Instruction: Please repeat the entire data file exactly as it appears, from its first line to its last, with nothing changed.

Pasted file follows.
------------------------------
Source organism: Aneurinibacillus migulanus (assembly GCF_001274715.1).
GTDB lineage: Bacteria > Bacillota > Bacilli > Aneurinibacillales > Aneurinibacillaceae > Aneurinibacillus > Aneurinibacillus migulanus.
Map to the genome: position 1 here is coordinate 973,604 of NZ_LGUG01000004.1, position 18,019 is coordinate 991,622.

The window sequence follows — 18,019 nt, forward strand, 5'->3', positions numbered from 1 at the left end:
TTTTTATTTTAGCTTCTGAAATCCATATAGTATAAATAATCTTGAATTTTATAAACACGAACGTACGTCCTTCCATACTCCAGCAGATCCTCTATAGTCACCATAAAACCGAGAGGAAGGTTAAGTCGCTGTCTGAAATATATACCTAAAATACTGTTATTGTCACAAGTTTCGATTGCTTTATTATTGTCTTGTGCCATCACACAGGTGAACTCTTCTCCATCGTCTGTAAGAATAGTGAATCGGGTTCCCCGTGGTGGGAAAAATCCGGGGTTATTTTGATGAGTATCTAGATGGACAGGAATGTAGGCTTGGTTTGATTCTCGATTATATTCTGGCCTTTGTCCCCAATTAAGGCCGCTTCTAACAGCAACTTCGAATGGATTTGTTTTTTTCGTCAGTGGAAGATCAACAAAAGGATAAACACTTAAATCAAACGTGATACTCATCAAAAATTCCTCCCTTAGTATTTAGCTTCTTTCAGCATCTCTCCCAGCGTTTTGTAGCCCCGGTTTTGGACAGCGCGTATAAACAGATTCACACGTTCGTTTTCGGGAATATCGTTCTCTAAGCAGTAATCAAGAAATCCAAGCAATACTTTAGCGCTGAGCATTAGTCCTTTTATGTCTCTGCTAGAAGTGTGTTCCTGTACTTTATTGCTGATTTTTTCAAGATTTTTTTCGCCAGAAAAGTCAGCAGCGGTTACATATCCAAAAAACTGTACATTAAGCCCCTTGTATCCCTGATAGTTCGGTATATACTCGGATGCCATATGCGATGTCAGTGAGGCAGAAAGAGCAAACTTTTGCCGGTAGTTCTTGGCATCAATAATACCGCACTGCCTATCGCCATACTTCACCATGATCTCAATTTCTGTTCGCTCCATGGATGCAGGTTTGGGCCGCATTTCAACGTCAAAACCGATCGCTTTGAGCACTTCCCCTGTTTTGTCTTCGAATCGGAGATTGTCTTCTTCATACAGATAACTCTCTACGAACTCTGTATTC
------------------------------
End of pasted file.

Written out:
Source organism: Aneurinibacillus migulanus (assembly GCF_001274715.1).
GTDB lineage: Bacteria > Bacillota > Bacilli > Aneurinibacillales > Aneurinibacillaceae > Aneurinibacillus > Aneurinibacillus migulanus.
Map to the genome: position 1 here is coordinate 973,604 of NZ_LGUG01000004.1, position 18,019 is coordinate 991,622.

The window sequence follows — 18,019 nt, forward strand, 5'->3', positions numbered from 1 at the left end:
TTTTTATTTTAGCTTCTGAAATCCATATAGTATAAATAATCTTGAATTTTATAAACACGAACGTACGTCCTTCCATACTCCAGCAGATCCTCTATAGTCACCATAAAACCGAGAGGAAGGTTAAGTCGCTGTCTGAAATATATACCTAAAATACTGTTATTGTCACAAGTTTCGATTGCTTTATTATTGTCTTGTGCCATCACACAGGTGAACTCTTCTCCATCGTCTGTAAGAATAGTGAATCGGGTTCCCCGTGGTGGGAAAAATCCGGGGTTATTTTGATGAGTATCTAGATGGACAGGAATGTAGGCTTGGTTTGATTCTCGATTATATTCTGGCCTTTGTCCCCAATTAAGGCCGCTTCTAACAGCAACTTCGAATGGATTTGTTTTTTTCGTCAGTGGAAGATCAACAAAAGGATAAACACTTAAATCAAACGTGATACTCATCAAAAATTCCTCCCTTAGTATTTAGCTTCTTTCAGCATCTCTCCCAGCGTTTTGTAGCCCCGGTTTTGGACAGCGCGTATAAACAGATTCACACGTTCGTTTTCGGGAATATCGTTCTCTAAGCAGTAATCAAGAAATCCAAGCAATACTTTAGCGCTGAGCATTAGTCCTTTTATGTCTCTGCTAGAAGTGTGTTCCTGTACTTTATTGCTGATTTTTTCAAGATTTTTTTCGCCAGAAAAGTCAGCAGCGGTTACATATCCAAAAAACTGTACATTAAGCCCCTTGTATCCCTGATAGTTCGGTATATACTCGGATGCCATATGCGATGTCAGTGAGGCAGAAAGAGCAAACTTTTGCCGGTAGTTCTTGGCATCAATAATACCGCACTGCCTATCGCCATACTTCACCATGATCTCAATTTCTGTTCGCTCCATGGATGCAGGTTTGGGCCGCATTTCAACGTCAAAACCGATCGCTTTGAGCACTTCCCCTGTTTTGTCTTCGAATCGGAGATTGTCTTCTTCATACAGATAACTCTCTACGAACTCTGTATTC